The Python Requests module is a pretty cool and easy way to establish HTTP/HTTPS connections. However, if you ever try to connect to a server using HTTPS and the certificate is not trusted, you will probably get an error that looks something like this:
>>> import requests >>> r = requests.get('https://fullyqualifiedurl.com') Traceback (most recent call last): File "
", line 1, in File "/usr/lib/python2.7/site-packages/requests/api.py", line 70, in get return request('get', url, params=params, **kwargs) File "/usr/lib/python2.7/site-packages/requests/api.py", line 56, in request return session.request(method=method, url=url, **kwargs) File "/usr/lib/python2.7/site-packages/requests/sessions.py", line 488, in request resp = self.send(prep, **send_kwargs) File "/usr/lib/python2.7/site-packages/requests/sessions.py", line 609, in send r = adapter.send(request, **kwargs) File "/usr/lib/python2.7/site-packages/requests/adapters.py", line 497, in send raise SSLError(e, request=request) requests.exceptions.SSLError: [SSL: CERTIFICATE_VERIFY_FAILED] certificate verify failed (_ssl.c:590)
Before continuing on, I want to reiterate the disclaimer at the top of the page:
DISCLAIMER: You should NOT send any sensitive traffic to untrusted hosts on the Internet. This is method should only be used for troubleshooting or if you have independently verified the identify of the server you are connecting to.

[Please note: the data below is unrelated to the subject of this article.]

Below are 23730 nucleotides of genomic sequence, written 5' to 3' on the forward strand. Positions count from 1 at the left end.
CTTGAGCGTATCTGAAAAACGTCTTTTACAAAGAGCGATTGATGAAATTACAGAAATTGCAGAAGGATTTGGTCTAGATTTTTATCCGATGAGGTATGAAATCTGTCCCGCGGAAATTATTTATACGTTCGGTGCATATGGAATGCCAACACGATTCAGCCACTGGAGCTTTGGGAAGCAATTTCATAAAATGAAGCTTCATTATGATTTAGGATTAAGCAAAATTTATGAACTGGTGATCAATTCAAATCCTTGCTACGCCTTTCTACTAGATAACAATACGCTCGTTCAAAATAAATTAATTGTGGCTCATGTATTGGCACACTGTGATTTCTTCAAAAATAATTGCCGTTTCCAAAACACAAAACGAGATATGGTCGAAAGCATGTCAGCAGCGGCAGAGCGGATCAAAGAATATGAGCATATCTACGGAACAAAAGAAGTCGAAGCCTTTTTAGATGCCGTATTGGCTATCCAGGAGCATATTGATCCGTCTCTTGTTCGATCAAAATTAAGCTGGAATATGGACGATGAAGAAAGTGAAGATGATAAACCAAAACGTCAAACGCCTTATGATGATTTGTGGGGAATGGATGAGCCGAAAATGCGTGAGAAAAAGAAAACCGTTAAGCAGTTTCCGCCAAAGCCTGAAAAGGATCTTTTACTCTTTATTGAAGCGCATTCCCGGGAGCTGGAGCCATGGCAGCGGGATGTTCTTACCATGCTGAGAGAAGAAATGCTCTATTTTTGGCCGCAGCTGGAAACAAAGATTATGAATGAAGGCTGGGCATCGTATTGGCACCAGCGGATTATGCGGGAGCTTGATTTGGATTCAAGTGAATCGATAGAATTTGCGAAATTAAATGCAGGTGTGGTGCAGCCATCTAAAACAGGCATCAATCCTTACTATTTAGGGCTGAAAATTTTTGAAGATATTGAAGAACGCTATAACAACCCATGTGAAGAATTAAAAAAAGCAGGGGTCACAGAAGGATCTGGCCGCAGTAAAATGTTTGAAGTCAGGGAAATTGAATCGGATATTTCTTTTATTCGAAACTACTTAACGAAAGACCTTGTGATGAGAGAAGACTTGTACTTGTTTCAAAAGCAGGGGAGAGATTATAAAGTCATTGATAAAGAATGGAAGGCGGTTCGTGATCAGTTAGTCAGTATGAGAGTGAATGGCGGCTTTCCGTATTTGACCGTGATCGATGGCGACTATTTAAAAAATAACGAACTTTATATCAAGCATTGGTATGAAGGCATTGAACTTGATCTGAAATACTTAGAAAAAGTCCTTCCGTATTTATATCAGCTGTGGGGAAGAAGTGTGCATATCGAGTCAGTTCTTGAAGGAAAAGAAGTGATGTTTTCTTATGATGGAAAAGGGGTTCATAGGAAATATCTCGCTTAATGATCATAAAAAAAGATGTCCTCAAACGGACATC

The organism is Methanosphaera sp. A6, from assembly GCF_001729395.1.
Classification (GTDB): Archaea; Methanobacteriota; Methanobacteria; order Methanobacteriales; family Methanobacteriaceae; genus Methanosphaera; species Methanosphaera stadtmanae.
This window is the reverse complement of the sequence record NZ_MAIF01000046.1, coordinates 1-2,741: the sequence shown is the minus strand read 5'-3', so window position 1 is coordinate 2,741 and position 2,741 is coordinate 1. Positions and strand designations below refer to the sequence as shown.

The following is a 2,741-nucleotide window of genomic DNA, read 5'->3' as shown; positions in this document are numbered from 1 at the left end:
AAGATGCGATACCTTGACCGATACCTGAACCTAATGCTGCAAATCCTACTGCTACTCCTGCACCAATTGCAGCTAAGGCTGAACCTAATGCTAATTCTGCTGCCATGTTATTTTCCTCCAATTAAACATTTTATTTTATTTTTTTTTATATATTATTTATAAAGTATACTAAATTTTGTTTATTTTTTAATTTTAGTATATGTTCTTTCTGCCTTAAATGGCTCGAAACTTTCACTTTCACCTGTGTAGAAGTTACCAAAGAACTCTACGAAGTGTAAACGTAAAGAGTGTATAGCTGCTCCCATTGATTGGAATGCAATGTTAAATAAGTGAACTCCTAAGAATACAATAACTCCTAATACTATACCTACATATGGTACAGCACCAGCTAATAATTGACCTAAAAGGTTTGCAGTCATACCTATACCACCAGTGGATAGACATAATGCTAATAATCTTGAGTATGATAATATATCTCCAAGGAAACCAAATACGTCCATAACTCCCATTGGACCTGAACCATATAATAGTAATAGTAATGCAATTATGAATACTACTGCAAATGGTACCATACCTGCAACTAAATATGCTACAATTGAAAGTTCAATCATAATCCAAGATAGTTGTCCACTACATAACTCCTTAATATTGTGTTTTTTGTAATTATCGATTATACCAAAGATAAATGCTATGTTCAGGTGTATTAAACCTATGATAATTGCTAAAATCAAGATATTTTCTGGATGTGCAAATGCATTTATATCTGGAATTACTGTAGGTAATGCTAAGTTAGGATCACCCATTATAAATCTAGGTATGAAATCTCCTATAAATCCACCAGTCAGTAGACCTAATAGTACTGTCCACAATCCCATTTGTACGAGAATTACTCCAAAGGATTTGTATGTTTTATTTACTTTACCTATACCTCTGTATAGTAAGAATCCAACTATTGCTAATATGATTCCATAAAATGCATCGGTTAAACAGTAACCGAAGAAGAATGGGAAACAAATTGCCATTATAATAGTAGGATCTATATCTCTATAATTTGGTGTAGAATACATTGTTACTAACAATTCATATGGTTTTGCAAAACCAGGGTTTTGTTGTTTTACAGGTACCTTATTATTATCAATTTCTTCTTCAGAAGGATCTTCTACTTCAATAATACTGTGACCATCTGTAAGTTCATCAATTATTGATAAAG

Now that that's taken care of, the documentation for Requests says to pass the verify=False parameter when calling the requests.get method. Let's try that out:
>>> import requests >>> r = requests.get('https://fullyqualifiedurl.com', verify=False) /usr/lib/python2.7/site-packages/requests/packages/urllib3/connectionpool.py:843: InsecureRequestWarning: Unverified HTTPS request is being made. Adding certificate verification is strongly advised. See: https://urllib3.readthedocs.io/en/latest/advanced-usage.html#ssl-warnings InsecureRequestWarning)
Now we get a different error that has a link to documentation for urllib3. Since requests uses urllib3 under the hood, you need to disable certificate checking with urllib3 as well:
>>> import requests >>> import urllib3 >>> urllib3.disable_warnings() >>> r = requests.get('https://fullyqualifiedurl.com', verify=False) >>> r.status_code 200
If you're still getting an error, it could be because your system is using the version of urllib3 that is bundled with requests. This should get things all squared away for you:
>>> import requests >>> from requests.packages import urllib3 >>> urllib3.disable_warnings() >>> r = requests.get('https://fullyqualifiedurl.com', verify=False) >>> r.status_code 200
I think what python is doing behind the scenes is that if urllib3 is already installed, requests will use that version. But, if urllib3 is not already installed, requests will use its bundled version of urllib3. If you are writing code that might be used on different computers and you aren't sure what is installed, you can use this try/except block to import whichever version of urllib3 is applicable:
try: import urllib3 except ImportError: from requests.packages import urllib3
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